Imagine for a moment that you are in charge of allocating food rations to orphans in a Ugandan refugee camp. Unfortunately there is never enough food for everyone, but if you let one child go hungry with no food, the rest would have sufficient. What would you do, refuse one child food altogether so that the rest had sufficient or share the food out amongst everyone even though that means that no one has sufficient food?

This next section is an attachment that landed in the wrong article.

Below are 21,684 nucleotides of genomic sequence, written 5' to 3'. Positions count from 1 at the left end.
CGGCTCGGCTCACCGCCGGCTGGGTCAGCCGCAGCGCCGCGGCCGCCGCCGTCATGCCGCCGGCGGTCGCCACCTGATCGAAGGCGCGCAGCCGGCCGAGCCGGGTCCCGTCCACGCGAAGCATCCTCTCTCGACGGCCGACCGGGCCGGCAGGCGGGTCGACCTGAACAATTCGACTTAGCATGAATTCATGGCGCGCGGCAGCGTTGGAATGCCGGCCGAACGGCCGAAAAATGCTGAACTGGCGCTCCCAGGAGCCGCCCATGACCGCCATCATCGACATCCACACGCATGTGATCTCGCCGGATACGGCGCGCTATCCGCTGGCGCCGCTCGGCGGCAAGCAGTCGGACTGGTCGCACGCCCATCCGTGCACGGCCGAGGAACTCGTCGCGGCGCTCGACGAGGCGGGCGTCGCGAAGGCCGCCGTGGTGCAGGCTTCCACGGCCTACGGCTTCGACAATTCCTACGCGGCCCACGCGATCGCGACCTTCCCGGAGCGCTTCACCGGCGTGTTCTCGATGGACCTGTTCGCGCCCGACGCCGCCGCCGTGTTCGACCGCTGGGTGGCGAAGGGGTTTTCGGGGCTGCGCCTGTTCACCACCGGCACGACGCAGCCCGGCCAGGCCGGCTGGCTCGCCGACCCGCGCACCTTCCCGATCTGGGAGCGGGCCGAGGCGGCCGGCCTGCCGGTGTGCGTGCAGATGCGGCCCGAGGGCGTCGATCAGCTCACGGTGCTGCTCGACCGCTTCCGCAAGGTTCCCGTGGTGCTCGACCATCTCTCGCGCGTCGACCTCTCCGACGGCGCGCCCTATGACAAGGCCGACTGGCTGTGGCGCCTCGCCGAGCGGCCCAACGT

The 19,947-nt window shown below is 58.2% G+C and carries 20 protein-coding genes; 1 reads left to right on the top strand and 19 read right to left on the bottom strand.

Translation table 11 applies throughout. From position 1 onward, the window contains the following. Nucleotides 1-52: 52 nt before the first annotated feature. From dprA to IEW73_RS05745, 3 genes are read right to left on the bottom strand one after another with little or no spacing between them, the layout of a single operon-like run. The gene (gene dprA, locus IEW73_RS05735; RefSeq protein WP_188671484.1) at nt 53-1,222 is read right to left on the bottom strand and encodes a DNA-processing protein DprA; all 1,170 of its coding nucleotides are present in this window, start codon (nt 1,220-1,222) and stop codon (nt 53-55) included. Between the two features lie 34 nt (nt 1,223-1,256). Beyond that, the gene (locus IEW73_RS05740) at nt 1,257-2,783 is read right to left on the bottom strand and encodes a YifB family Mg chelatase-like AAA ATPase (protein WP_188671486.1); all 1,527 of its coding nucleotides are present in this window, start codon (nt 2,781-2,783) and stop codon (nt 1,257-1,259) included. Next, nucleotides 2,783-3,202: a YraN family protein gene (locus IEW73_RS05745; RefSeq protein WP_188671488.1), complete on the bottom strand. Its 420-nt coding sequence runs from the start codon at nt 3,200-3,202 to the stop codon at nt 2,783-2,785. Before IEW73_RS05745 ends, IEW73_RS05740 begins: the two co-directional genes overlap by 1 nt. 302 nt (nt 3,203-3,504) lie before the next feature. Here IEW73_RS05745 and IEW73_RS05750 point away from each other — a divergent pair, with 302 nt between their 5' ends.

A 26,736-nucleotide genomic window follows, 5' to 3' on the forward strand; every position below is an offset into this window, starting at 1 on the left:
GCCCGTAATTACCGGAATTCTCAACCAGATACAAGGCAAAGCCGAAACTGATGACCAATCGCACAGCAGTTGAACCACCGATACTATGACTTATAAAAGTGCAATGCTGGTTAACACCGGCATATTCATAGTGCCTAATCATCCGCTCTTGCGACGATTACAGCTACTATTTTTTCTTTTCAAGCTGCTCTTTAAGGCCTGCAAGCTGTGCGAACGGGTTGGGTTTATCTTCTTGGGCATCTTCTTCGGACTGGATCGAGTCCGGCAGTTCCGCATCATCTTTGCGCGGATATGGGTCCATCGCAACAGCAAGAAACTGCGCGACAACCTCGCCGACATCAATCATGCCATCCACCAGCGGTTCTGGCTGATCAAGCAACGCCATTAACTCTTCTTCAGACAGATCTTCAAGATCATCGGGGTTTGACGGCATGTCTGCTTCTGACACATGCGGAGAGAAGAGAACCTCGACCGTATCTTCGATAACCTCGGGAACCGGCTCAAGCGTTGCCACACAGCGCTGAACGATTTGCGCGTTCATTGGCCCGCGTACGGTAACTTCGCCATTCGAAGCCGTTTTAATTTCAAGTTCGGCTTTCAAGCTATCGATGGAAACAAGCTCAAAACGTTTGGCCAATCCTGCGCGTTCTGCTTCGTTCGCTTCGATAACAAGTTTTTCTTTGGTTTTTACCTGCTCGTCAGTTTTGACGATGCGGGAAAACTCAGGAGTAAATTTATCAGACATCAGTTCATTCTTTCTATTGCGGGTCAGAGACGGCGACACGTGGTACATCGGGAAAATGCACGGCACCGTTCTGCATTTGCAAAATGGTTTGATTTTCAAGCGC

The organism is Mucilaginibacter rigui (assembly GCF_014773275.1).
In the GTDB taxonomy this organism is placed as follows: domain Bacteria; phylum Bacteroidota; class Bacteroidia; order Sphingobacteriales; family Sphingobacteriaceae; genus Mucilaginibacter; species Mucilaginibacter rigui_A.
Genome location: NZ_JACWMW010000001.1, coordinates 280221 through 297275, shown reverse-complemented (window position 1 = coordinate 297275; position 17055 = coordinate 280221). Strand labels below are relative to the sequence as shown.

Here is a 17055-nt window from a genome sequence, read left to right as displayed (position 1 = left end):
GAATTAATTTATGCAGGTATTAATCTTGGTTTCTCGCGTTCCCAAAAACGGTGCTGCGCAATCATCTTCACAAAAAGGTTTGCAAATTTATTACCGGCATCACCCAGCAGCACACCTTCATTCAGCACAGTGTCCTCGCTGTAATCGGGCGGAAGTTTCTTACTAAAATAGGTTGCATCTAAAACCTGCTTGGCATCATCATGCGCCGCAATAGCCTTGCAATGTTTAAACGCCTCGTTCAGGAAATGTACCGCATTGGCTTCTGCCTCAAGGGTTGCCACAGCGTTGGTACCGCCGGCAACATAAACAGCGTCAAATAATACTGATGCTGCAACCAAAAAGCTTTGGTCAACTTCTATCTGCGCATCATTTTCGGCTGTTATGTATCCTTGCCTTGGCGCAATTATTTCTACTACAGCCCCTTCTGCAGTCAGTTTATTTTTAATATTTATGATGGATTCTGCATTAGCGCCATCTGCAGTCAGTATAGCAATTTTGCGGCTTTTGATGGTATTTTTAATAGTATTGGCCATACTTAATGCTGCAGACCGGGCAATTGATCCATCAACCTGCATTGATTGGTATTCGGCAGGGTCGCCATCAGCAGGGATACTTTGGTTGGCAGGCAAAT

This was the question put to people taking part in a study at the University of Illinois. While considering the question the subjects had their brains scanned to see which parts of the brain were being used in dealing with this moral dilemma. The question being asked was designed to pit logic against emotion. Logically it would be more efficient to let one child starve as you could then save the rest; but emotionally, “we’re all in this together” and, even if you wanted to deny one child food, how could chose which one? The study found that the two area of the brain involved in attempting to resolve this dilemma were the “insula” and the “putamen”. The insula is part of the limbic system and is associated with fairness and emotion and the putamen is part of the cerebral system and is involved in reason and logic.In the majority of cases, the candidates being studied chose to allocate the food evenly. Perhaps our hearts really do rule our heads.